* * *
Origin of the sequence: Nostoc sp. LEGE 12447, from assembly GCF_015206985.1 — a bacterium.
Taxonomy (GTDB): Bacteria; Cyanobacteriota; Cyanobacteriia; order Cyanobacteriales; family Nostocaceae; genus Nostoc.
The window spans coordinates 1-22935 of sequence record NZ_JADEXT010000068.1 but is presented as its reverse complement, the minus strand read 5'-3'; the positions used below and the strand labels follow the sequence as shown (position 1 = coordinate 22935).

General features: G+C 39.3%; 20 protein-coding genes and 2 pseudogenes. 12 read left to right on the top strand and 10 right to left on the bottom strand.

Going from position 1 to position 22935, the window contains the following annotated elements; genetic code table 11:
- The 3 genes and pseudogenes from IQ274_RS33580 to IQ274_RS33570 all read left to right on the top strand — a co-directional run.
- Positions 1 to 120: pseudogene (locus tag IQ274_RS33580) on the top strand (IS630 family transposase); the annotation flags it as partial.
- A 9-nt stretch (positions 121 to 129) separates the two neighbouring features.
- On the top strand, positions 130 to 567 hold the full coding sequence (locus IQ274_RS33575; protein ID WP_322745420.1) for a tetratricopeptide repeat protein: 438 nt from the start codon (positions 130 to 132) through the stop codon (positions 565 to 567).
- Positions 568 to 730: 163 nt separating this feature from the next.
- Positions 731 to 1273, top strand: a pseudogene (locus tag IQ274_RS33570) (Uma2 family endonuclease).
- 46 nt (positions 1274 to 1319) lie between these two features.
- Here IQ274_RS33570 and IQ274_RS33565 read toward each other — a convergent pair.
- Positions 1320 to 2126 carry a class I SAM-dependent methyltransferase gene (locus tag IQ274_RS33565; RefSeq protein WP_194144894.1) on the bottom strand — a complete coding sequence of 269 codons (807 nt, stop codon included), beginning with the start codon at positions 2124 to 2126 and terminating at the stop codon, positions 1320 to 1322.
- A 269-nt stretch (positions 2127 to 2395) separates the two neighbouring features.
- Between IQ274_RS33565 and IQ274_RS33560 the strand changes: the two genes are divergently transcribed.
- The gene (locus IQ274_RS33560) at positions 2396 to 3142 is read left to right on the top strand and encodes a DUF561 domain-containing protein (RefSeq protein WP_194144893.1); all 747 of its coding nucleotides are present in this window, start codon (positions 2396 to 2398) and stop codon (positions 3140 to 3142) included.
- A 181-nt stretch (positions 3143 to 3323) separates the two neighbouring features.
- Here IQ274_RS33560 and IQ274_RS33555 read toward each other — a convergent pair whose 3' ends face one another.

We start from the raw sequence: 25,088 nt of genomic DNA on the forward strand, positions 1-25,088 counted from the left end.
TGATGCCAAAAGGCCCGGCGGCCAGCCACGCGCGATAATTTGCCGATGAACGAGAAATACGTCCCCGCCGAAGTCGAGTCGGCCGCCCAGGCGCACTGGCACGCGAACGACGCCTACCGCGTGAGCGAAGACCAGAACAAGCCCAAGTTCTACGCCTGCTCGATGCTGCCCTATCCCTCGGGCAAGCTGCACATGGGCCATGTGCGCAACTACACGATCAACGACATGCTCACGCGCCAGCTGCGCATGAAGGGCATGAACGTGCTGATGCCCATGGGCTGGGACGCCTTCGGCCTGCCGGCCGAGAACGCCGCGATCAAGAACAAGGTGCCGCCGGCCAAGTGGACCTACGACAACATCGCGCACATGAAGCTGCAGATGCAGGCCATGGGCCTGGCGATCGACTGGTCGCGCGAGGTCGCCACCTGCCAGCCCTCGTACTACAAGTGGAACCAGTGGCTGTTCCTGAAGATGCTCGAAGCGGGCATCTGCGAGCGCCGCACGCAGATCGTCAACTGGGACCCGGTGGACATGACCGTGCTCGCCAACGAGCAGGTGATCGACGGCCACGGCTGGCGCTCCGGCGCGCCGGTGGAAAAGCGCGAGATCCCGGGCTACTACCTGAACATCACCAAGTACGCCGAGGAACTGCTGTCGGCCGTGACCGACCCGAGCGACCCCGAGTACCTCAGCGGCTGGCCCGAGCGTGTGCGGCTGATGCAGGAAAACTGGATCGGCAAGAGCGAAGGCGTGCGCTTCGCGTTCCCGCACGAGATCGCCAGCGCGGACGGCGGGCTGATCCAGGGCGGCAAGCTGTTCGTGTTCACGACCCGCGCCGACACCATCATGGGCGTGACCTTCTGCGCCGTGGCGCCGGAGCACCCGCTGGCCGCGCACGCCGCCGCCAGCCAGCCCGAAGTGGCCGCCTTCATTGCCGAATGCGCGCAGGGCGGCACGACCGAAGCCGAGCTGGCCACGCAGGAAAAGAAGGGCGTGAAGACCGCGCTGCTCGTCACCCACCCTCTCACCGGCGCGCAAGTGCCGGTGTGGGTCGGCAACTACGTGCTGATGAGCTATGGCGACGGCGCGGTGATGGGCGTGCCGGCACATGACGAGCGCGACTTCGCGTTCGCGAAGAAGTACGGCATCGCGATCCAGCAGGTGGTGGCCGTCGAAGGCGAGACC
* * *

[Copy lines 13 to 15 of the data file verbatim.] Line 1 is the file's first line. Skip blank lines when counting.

- Here IQ274_RS33570 and IQ274_RS33565 read toward each other — a convergent pair.
- Positions 1320 to 2126 carry a class I SAM-dependent methyltransferase gene (locus tag IQ274_RS33565; RefSeq protein WP_194144894.1) on the bottom strand — a complete coding sequence of 269 codons (807 nt, stop codon included), beginning with the start codon at positions 2124 to 2126 and terminating at the stop codon, positions 1320 to 1322.
- A 269-nt stretch (positions 2127 to 2395) separates the two neighbouring features.